Medicines that are flushed or poured down the drain can end up polluting our waterways, impacting aquatic species, and contaminating our food and water supplies.
Most medicines are not filtered out by wastewater treatment plants or septic systems.
Scientists have found medicines in surface, ground and marine waters, as well as soils and sediments. Even at very low levels, medicines in the environment hurt aquatic life, and who knows how they affect our drinking water.
Using a medicine take-back program is a simple, sensible way to reduce the amount of medicine entering the environment.
There are other ways to get rid of them, but the safest way is to drop them off at area police departments. Efforts are being taken locally to collect prescription medications to ensure that the chemicals in these drugs don’t end up in the local water supply.
Kay Nedderman, president of Clean-up Our River Environment, said her group has taken up a drive to place boxes around the community to collect old drugs. Her group has placed mailboxes at local police stations, where people can drop off their unused medications.
The box at the Grand Haven Department of Public Safety office is available 24 hours a day, seven days a week. Another box at the Spring Lake/Ferrysburg Police Department is available during normal business hours. The Ottawa County Sheriff's Department also has drop boxes at eight locations throughout the county, including in the lobby of Grand Haven Township Hall and Coopersville City Hall. For a list of various medication disposal sites, click HERE.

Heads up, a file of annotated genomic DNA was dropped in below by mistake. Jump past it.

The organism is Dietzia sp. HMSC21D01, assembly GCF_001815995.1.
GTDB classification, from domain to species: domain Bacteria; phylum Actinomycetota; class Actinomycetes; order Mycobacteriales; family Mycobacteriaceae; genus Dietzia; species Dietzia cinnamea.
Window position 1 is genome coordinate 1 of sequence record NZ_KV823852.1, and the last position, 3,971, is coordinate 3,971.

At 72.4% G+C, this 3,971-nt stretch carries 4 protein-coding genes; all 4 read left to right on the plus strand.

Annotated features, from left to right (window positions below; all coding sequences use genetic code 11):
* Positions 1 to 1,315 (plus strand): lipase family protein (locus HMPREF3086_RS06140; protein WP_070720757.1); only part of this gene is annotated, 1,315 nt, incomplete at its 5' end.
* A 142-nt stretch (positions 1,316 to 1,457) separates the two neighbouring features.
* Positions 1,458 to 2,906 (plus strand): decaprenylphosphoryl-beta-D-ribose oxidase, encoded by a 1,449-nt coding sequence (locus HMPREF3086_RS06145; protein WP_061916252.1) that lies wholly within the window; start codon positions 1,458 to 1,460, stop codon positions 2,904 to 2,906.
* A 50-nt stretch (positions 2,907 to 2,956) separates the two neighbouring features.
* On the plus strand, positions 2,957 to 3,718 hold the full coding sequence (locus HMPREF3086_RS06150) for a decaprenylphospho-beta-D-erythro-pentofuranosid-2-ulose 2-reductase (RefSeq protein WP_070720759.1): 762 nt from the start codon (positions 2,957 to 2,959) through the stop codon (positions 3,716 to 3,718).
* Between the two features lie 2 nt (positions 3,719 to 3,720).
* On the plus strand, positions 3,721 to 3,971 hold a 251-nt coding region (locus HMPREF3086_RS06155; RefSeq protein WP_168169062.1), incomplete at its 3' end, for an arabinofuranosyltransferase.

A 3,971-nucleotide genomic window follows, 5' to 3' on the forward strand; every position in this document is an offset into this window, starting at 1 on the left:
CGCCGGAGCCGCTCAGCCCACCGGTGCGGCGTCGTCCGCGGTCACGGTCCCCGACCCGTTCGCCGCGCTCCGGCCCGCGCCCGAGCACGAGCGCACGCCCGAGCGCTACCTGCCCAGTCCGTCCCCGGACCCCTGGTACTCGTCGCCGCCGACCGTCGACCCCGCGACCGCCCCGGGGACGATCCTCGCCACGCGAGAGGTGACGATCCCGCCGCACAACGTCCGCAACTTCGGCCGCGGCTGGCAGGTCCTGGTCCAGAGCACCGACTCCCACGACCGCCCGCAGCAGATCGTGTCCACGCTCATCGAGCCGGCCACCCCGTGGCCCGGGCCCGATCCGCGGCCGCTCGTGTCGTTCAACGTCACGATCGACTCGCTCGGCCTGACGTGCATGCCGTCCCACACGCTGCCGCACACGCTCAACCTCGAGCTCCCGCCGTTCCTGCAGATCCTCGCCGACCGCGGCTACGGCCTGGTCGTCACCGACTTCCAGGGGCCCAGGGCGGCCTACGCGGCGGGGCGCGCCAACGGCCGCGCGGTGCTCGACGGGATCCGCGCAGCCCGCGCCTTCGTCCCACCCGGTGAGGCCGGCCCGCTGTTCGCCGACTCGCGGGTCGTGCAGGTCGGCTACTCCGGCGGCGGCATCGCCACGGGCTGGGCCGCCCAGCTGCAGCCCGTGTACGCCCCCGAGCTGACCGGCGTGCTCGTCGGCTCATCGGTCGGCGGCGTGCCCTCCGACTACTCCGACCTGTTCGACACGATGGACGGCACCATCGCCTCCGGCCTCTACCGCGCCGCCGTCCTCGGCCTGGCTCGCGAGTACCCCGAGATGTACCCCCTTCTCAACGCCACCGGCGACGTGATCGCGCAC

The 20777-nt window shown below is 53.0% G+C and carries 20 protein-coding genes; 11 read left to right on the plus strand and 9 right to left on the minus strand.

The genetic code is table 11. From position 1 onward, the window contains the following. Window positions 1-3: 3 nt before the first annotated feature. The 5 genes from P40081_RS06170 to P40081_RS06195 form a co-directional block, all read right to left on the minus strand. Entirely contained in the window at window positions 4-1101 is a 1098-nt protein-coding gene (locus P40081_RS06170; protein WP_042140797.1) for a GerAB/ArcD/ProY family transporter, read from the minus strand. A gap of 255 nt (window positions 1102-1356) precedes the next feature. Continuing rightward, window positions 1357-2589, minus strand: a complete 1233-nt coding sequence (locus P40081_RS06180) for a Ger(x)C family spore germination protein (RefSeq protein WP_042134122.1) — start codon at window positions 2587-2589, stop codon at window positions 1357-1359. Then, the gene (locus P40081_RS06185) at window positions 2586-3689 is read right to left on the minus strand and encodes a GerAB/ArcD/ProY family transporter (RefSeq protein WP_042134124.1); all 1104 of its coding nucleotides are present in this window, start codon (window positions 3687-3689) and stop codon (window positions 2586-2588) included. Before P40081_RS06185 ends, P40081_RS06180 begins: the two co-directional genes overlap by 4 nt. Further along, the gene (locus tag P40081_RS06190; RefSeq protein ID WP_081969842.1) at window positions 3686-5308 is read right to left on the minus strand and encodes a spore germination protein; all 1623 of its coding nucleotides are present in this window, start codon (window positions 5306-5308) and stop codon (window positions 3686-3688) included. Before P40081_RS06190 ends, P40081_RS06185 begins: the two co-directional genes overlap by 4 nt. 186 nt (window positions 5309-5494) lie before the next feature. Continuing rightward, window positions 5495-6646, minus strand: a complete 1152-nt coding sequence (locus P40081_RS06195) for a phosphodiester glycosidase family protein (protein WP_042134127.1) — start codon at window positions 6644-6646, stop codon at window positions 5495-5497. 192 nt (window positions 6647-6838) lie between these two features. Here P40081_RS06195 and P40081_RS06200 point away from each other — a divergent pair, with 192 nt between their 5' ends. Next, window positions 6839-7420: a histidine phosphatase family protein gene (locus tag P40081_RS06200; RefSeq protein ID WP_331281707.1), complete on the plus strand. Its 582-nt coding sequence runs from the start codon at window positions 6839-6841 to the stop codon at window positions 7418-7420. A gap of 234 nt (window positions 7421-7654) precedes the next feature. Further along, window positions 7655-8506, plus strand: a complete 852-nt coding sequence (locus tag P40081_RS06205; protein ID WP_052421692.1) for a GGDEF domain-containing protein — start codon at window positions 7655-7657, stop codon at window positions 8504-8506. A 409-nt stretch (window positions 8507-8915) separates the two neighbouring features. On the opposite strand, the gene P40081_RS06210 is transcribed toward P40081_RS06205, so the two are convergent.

Area residents can anonymously drop off their old medications at these locations. The drugs are then taken to an incinerator in Grand Rapids for disposal.
This program is especially important in the Tri-Cities area since our water intake system is located in Lake Michigan at the state park, right off the piers. If residents dump their unused drugs down the toilet, those medications could easily make their way down the river and into the lake.
Flushing a few pills down the toilet probably doesn’t seem like a problem to some people — but when these medications accumulate in area waterways, it becomes a big deal. And why risk it?
It’s far better to be safe than sorry, and the solution is just a short trip to an area police station.
We commend Nedderman and her Clean-up Our River Environment group for not just complaining about the problem, but for taking the “bull by the horns” and doing something about it.
Now it’s our responsibility to comply!
Our Views reflects the majority opinion of the members of the Grand Haven Tribune editorial board: Kevin Hook, Cheryl Welch, Matt DeYoung and Fred VandenBrand. What do you think? E-mail us a letter to the editor to email@example.com or log-in to our website and leave a comment below.